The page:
5. twilitsoul permalink
    October 17, 2013 10:50 am

    I think tying health to damage would be a very interesting experiment. A “wounded” mechanic might finally make dps care about safety.

    • October 18, 2013 1:34 pm

      I agree, but I’m afraid Blizz would never so radically alter their game play so much. Better interrupt systems, like on Dark Animus, rather than damage, might be a solution, or greater pushback (which used to be the case; you’d never get a spell off if you were taking damage) may be a solution.

      Thanks for the comment!

  6. Beshara permalink
    October 17, 2013 11:20 am

    I personally like the flex loot system. It avoids guild loot drama, and it does seem to give you gear about the same rate as normal would, except the gear drops you get will be tailored to your spec of choice. Granted, you may get duplicates, but you won’t be stuck with a piece that your class can’t use. The only thing I don’t like about it is that you can’t share duplicate drops with others in your group, like you can on Normal. I have luck with weapons but not trinkets, and my husband has had the opposite. But this comes from a person that has seen guild groups go weeks without upgrades in Firelands due to unlucky duplicate or non useful boss drops.

    The positive and negative punishments described definitely need some change. We saw healer mana pools become a flat amount due to raiders relying on healers to heal through avoidable mechanics. That doesn’t seem to have fixed the problem, because the people receiving avoidable damage are not the ones dealing with the consequences. A healer could let that person die, but the raid group suffers that loss of dps from death, and the blame game starts. Avoidable mechanics need to have consequences for the player hit, not the team’s healers. Not just one shot mechanics though. Either placing a debuff on the affected player, like the miss chance debuff from Putricide, or even granting a buff for moving the right way, like the last boss in MSV. Examples do exist, but not enough for that behavior to become the norm.

    I would love to see the old dungeons and raids become scalable 5 mans or even scenarios you can run for your weekly valor. You see the tech Blizzard has with challenge modes, proving grounds, and flex raiding. Certain fights would need tweaking, but I think they have the potential to do it. Like the council fight in Black Temple, you could have an item any ranged player picks up that gives them the ability to range tank the Mage add. It has potential, but I don’t know if Blizzard would devote the manpower to do it.

  7. October 17, 2013 10:10 pm

    You’re brave to pick up the Skinner knife :) But I wholly agree. I think where you say they apply it in the case of gear is somewhat different when we take the other mechanics into account. Or rather how they apply them.

    Maybe it’s just the way the model interacts with others. For example, in my mind gear is about empowering players. This interacts with the things Samus mentioned such as group finding and tiered content in general. There’s a lot of systems intermingling here, all of which try to encourage players to spend more time inside the game. And that’s exactly the extent to which I think gear is employed in this way.

    I think we see Skinnerian models more strongly in the daily quests (or questing in general really), where it’s all about giving players a way to get their reward for the day, guaranteed. Their greatest net effect is to keep players logging in, which in turns keeps the dollars flowing. As a content feature, quests are there to hook you into continuous gameplay.

    On the other hand, gear is there to stratify players into groups based on their relative power. It’s the pursuit of this power that drives the player. The rewards are more like a cherry on top in my mind, though again I do agree with what you’re saying here. I guess I just think this intersection of systems of compulsion is interesting.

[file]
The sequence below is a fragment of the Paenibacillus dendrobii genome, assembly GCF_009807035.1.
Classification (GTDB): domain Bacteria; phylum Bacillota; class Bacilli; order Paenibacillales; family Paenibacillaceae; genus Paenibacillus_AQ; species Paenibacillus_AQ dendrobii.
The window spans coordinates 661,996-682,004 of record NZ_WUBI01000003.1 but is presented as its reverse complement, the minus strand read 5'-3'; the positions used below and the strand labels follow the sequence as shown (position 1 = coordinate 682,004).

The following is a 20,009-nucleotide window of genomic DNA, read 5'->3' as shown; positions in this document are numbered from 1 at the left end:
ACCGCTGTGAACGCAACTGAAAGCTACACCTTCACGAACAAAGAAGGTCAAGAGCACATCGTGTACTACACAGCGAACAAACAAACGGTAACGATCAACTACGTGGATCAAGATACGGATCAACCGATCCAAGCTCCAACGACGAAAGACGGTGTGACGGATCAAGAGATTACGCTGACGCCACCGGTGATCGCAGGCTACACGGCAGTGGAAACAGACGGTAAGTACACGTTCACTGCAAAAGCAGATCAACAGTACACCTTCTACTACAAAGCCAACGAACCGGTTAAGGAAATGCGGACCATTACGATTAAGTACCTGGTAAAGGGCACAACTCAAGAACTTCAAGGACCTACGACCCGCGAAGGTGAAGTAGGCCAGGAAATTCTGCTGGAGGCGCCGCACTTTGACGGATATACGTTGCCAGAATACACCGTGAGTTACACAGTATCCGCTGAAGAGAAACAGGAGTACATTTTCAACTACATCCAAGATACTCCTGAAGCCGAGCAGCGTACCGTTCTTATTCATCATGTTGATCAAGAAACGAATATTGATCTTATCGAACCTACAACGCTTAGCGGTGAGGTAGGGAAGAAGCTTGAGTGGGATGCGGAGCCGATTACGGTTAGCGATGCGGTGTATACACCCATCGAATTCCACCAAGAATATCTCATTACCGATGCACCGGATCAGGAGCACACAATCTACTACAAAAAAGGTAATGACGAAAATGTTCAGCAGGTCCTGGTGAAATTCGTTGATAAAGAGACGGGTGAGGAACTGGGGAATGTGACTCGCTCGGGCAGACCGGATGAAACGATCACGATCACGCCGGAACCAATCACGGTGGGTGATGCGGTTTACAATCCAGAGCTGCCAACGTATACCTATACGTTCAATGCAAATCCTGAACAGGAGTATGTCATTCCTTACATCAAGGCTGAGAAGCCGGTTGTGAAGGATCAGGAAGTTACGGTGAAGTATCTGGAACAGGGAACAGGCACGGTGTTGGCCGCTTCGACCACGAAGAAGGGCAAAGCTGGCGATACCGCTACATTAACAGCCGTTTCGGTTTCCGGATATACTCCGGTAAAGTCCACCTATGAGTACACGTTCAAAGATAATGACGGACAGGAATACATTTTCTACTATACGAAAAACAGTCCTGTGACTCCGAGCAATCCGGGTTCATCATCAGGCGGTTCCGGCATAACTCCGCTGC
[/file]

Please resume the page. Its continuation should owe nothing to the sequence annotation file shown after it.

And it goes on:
• October 18, 2013 1:33 pm

      I think this heavily depends on the type of player, which I suspect you mean, as well. For instance, the Secret World quests I enjoyed long after I’d outdone the gear I was getting for them. My group and I did every quest we could find in every zone, even after we had our 2 “best builds” and top quality gear. I went back later, too, to play the new issues just to enjoy the stories. While I agree that the quests are about sustaining gameplay, the reward may not be the quest completion but the quest itself. That, I think, is something Blizzard has only begun to explore (the day Deathwing Came, for exampe), where newer generation games are really using this better.

      As long as “kill 10 rats” is a base quest – or heart or whatever else you want to call it – objective with no greater meaning or enjoyment, the reward has to be the completion, but when you have quests like the investigation quests in Secret World or The Day Deathwing Came, then you’ve made something that’s truly fun.

      Thank for the comment!

    • October 18, 2013 6:54 pm

      I disagree that it depends on the player. Daily quest design is skinnerian regardless of player type or reward. Remember, the kind of reward here is irrelevant as long as its desirable, whether gold or a new wand. And to be clear, while I agree gear does act as a carrot on the stick, I think daily quests are more skinnerian and the two models interact in interesting ways.

      To give a stronger example, raiding (gear hunting and conquest) wouldn’t even be in the game if it wasn’t the entire point of the game itself. It’s also the primary source of the best gear so from your perspective its a giant skinner lab. However, raiding “ends” the game and thats contrary to the skinner model making the gear hunt something ancillary, not central, to the “push button” mechanism. The goal for MMOs is continuous, ever-lasting gameplay. Daily quests facilitate this. Raids absolutely go against it. This is one reason I think daily quests are far more skinnerian than raids and much more problematic. The other reason is that most players dont play the gear hunt game (raiding) while everyone quests.